Specialist's 'Roach' Rivera, Chris Everett, Todd Hall and Elie Aswad prepare their guns for firing. "Live firing is good, it's a real buzz," said Hall. "Unfortunately our work allows us to see lots of the country but not to meet the local people. It's not good being restricted to Eagle Base, I wish that rule would be relaxed," said Everett. "There are times when I don't enjoy this job, however, we recently took part in an exercise with NORDPOL soldiers, we were lifting and dropping troops, flying tactically, it was good experience," said Rivera.

Fuel, Bullets and Rockets
With pre-flight checks and briefings completed, the LSA comes to life. Clouds of dust bellow into the late afternoon sun as the helicopters lift off and wait to be called to the FARP. Ghostrider 32 is called; it touches down and is immediately surrounded by helmet-clad armourers and technicians. Systems are checked, weapons loaded and the aircraft refueld. After a few minutes the Kiowa is airborne and approaches its designated target area. Control of the aircraft is passed from the FARP control officer to the TAC (Tactical Advance Control). The TAC passes details of the target to the aircraft; the helicopter acknowledges and advises when ready to engage. As they pass over a 30 metre strip of white tape pinned to the ground the crew advise they are 'switches hot' the term used to describe being ready to engage.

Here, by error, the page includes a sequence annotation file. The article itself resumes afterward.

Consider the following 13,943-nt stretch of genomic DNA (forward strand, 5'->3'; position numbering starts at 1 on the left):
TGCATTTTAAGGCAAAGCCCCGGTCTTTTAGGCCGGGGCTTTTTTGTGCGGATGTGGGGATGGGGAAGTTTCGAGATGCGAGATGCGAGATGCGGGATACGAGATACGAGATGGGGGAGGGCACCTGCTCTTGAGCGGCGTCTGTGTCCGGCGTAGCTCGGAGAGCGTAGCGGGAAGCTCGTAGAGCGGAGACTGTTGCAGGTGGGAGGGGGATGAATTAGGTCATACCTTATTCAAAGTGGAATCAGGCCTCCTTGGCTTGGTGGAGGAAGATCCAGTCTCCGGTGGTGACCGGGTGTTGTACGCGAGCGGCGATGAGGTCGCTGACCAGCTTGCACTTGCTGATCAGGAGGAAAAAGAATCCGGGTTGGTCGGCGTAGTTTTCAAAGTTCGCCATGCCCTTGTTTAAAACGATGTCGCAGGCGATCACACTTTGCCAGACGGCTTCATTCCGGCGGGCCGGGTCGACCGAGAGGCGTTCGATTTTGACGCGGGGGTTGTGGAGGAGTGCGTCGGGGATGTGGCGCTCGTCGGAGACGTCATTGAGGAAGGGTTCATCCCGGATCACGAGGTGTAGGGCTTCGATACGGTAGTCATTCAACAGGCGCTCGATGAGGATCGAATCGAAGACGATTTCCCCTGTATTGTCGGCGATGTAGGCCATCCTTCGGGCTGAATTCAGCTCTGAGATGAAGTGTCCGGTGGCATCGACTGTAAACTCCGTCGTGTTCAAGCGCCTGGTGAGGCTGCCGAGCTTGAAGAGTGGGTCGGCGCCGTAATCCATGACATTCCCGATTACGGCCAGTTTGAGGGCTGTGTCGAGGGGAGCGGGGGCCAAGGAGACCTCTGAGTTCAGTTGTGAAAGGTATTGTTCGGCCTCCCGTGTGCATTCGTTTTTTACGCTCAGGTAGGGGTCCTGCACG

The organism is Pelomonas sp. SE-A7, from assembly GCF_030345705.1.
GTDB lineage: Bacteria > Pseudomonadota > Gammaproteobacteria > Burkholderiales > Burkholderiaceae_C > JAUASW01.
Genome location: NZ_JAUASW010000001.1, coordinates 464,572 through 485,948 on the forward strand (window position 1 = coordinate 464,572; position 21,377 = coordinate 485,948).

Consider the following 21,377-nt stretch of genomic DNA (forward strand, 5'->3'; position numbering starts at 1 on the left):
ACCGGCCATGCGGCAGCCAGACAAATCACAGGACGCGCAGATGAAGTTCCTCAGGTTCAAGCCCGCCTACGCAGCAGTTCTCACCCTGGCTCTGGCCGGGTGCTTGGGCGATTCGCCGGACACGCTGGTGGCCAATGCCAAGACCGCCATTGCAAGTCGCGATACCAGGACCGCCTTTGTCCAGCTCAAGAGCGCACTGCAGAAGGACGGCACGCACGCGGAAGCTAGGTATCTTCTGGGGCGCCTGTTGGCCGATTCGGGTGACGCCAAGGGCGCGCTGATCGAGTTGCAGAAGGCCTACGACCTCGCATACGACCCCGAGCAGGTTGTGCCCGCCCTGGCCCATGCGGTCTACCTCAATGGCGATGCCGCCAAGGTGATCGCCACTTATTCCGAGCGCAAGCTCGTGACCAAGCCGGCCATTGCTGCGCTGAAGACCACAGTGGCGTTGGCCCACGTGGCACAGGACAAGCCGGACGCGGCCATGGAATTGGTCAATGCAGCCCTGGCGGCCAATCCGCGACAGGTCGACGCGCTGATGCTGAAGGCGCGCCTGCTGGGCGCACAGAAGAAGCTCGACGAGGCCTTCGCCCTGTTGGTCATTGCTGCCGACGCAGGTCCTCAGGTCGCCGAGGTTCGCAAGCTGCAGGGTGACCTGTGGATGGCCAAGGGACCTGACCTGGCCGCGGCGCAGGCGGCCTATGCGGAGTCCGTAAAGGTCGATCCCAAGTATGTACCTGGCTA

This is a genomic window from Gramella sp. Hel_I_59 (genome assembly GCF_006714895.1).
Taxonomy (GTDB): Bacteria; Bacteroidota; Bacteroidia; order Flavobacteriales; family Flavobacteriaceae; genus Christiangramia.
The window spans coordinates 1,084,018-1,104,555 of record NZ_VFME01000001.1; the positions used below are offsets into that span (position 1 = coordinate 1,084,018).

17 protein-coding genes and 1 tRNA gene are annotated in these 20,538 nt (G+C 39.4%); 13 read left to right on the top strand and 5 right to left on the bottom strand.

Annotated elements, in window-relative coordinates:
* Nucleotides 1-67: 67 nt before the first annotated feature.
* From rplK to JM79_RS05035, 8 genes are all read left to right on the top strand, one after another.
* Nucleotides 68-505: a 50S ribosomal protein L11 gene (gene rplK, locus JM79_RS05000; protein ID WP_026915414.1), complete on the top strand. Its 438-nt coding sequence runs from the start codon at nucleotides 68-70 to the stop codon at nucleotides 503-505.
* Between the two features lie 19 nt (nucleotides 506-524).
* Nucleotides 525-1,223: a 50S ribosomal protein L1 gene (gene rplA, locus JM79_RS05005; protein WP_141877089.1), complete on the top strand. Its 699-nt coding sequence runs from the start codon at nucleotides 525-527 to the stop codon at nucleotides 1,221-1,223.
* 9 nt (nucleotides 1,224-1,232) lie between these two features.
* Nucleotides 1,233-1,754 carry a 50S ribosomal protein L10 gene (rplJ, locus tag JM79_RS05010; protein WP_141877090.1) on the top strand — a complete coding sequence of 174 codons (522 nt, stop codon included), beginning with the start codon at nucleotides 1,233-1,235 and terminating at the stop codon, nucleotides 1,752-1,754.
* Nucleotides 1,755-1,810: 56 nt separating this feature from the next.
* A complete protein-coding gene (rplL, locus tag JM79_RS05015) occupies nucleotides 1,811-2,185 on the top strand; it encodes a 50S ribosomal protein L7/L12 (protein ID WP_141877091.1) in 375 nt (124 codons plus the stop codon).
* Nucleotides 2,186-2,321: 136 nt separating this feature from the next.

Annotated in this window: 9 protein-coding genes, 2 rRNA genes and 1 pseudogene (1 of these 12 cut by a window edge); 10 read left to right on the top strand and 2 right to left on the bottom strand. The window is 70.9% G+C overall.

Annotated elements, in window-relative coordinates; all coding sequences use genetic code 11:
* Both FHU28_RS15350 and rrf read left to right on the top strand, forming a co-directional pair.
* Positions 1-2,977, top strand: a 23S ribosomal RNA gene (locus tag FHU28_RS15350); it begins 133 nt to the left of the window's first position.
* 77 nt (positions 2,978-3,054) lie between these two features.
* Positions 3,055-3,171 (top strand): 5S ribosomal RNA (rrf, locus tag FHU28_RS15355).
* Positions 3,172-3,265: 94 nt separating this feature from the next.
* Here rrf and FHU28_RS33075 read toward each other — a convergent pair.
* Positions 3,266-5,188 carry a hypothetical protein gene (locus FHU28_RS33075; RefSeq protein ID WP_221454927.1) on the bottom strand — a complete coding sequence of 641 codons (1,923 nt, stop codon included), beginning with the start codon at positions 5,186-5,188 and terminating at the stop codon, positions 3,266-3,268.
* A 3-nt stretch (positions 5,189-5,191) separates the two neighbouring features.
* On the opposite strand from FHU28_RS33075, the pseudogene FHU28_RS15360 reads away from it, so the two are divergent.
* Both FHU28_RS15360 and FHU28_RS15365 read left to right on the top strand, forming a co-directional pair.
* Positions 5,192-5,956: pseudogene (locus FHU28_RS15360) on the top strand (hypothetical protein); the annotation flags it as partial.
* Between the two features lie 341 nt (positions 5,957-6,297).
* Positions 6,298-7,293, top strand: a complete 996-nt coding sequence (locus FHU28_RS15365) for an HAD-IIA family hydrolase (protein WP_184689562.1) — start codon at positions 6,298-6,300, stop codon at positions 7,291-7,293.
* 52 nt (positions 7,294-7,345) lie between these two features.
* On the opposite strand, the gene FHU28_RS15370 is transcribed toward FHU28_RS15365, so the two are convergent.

Targets engaged
Ghostrider 32 sweeps low along the base of a valley leading to the target area. At the last moment it lifts over the final ridge that has been masking its approach and climbs steeply to allow it to dive down into its engagement approach. The Kiowa's .50 calibre gun chatters, lines of tracer arc from the barrel and the fall of shot is marked by eruptions of dust and earth around the white ply-board squares. Immediately the Kiowa banks sharply and sweeps away behind a line of hilltops to begin its next approach. The sequence of approach is repeated but in this engagement four Blue Spears are launched one after the other. Lines of smoke sketch their flight. It's a good engagement, all rockets strike within 200 metres of the target. All ammunition is expended, the Kiowa calls in 'Switches Cold' and returns to the FARP for another load. The TAC confirms their score. It's the highest in the battalion; they will be awarded the unit's 'top gun' award.